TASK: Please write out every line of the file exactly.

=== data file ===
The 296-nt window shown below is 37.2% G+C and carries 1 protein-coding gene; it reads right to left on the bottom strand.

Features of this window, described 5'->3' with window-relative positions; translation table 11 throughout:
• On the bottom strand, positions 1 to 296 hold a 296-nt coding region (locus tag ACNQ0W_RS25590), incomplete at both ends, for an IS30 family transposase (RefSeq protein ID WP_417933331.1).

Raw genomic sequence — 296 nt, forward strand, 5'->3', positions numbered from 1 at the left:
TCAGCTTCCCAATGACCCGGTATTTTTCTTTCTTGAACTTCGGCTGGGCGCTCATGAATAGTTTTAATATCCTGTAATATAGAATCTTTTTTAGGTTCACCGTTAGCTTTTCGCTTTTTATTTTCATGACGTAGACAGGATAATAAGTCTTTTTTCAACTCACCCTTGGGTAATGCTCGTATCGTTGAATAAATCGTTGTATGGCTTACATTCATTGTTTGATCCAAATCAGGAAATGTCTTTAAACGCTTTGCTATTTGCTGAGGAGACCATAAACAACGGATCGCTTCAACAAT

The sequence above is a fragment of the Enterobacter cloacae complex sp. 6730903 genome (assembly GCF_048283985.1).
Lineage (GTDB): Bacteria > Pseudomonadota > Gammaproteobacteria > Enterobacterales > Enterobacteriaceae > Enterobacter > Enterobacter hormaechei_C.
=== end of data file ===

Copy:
The 296-nt window shown below is 37.2% G+C and carries 1 protein-coding gene; it reads right to left on the bottom strand.

Features of this window, described 5'->3' with window-relative positions; translation table 11 throughout:
• On the bottom strand, positions 1 to 296 hold a 296-nt coding region (locus tag ACNQ0W_RS25590), incomplete at both ends, for an IS30 family transposase (RefSeq protein ID WP_417933331.1).

Raw genomic sequence — 296 nt, forward strand, 5'->3', positions numbered from 1 at the left:
TCAGCTTCCCAATGACCCGGTATTTTTCTTTCTTGAACTTCGGCTGGGCGCTCATGAATAGTTTTAATATCCTGTAATATAGAATCTTTTTTAGGTTCACCGTTAGCTTTTCGCTTTTTATTTTCATGACGTAGACAGGATAATAAGTCTTTTTTCAACTCACCCTTGGGTAATGCTCGTATCGTTGAATAAATCGTTGTATGGCTTACATTCATTGTTTGATCCAAATCAGGAAATGTCTTTAAACGCTTTGCTATTTGCTGAGGAGACCATAAACAACGGATCGCTTCAACAAT

The sequence above is a fragment of the Enterobacter cloacae complex sp. 6730903 genome (assembly GCF_048283985.1).
Lineage (GTDB): Bacteria > Pseudomonadota > Gammaproteobacteria > Enterobacterales > Enterobacteriaceae > Enterobacter > Enterobacter hormaechei_C.